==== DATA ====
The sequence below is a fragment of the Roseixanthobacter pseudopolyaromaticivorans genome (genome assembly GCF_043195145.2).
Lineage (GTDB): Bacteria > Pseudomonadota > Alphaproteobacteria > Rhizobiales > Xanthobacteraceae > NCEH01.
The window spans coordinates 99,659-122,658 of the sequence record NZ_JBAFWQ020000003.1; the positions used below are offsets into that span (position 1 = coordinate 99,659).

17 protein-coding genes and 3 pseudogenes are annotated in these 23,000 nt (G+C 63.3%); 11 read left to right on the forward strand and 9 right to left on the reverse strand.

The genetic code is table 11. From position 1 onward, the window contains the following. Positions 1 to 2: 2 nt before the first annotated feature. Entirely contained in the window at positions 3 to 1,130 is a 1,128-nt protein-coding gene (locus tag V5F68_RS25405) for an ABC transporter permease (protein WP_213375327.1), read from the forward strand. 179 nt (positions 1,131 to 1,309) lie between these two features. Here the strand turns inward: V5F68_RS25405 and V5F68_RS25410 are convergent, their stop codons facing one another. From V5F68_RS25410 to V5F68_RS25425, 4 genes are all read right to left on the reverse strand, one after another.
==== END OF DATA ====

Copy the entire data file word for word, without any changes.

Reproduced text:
The sequence below is a fragment of the Roseixanthobacter pseudopolyaromaticivorans genome (genome assembly GCF_043195145.2).
Lineage (GTDB): Bacteria > Pseudomonadota > Alphaproteobacteria > Rhizobiales > Xanthobacteraceae > NCEH01.
The window spans coordinates 99,659-122,658 of the sequence record NZ_JBAFWQ020000003.1; the positions used below are offsets into that span (position 1 = coordinate 99,659).

17 protein-coding genes and 3 pseudogenes are annotated in these 23,000 nt (G+C 63.3%); 11 read left to right on the forward strand and 9 right to left on the reverse strand.

The genetic code is table 11. From position 1 onward, the window contains the following. Positions 1 to 2: 2 nt before the first annotated feature. Entirely contained in the window at positions 3 to 1,130 is a 1,128-nt protein-coding gene (locus tag V5F68_RS25405) for an ABC transporter permease (protein WP_213375327.1), read from the forward strand. 179 nt (positions 1,131 to 1,309) lie between these two features. Here the strand turns inward: V5F68_RS25405 and V5F68_RS25410 are convergent, their stop codons facing one another. From V5F68_RS25410 to V5F68_RS25425, 4 genes are all read right to left on the reverse strand, one after another.